Besides that, APAC organisations can do their part by having strong data governance. They can consider using enterprise data cloud to simplify their governance and address the lack of transparency around the data models and information infrastructures used to power AI systems (i.e., what data the AI system uses and how the AI makes its decisions).

As we look to 2021, we will see the conversation of ethical AI and data governance applied to multiple different areas, such as determining who owns the data generated by connected vehicles and smart devices, and who should protect consumers’ personal cyber profiles as they increase their cyber footprint.

Future-proofing your business with data strategy

Data is no doubt a strategic asset that can help organisations gain the agility needed to navigate through the uncertainties in 2021 and beyond. However, the rising importance of data and increasing usage of new technologies such as AI will create new challenges and concerns.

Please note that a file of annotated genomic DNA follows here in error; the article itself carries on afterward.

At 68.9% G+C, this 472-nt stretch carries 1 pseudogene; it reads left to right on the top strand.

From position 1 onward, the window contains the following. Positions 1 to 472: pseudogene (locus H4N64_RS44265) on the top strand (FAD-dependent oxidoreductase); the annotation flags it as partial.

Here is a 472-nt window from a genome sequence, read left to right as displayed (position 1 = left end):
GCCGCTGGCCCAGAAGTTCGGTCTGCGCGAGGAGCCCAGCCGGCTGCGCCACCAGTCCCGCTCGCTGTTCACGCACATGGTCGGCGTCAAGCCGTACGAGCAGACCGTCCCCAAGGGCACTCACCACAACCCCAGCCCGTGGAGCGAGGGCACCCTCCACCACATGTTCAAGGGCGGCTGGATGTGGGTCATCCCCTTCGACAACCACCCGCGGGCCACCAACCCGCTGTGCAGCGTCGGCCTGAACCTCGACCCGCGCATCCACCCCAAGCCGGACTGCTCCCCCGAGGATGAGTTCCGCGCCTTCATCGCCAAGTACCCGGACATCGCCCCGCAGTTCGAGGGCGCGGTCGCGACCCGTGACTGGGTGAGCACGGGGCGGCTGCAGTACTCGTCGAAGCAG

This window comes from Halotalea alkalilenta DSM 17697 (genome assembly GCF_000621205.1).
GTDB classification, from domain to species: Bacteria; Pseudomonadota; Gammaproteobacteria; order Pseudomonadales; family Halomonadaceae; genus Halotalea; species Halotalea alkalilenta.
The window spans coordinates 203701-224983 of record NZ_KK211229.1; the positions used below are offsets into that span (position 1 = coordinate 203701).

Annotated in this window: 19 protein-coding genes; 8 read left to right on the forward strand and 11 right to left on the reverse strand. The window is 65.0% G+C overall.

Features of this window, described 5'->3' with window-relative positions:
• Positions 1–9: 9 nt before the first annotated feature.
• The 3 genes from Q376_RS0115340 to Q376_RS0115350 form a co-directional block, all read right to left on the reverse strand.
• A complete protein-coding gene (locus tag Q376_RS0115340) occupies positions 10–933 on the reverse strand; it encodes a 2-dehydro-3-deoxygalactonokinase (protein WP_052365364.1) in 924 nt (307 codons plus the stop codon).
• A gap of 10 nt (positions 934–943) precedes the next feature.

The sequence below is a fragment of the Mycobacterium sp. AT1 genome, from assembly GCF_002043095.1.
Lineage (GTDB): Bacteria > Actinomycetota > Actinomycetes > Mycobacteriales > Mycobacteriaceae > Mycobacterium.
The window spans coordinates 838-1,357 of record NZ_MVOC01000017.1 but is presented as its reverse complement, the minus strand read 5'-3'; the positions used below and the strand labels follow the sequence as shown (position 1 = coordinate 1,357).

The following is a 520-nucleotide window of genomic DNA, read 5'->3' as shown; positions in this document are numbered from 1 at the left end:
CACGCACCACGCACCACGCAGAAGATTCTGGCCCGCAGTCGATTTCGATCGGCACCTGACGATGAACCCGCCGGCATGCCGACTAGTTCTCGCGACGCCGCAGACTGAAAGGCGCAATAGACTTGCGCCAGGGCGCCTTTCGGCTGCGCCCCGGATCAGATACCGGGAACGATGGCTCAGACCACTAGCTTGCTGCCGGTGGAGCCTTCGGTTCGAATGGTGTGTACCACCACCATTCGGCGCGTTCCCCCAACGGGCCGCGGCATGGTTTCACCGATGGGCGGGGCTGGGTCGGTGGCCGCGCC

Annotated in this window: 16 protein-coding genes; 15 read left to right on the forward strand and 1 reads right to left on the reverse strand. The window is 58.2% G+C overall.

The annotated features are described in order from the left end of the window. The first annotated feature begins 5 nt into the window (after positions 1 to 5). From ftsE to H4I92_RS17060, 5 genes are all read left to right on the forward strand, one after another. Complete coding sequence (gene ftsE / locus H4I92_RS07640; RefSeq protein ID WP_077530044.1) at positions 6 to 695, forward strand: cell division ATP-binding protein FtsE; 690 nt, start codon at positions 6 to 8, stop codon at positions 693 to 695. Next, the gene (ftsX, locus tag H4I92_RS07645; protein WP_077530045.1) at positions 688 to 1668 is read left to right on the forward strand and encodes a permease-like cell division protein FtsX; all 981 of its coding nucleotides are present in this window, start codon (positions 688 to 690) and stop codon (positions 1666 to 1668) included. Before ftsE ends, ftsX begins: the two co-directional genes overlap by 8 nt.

To ensure that your data strategy can address new business requirements, it should be supported by an enterprise data cloud, which will provide every employee access to relevant data and insights while controlling costs, reducing risks, and enforcing consistent security and governance across all data assets.

By making data known, discoverable, available, trusted, and compliant, those organisations are in a better position to improve operational efficiency, find new revenue streams, and deliver better customer experience or services to citizens —even in the face of disruption.

Originally published at The business times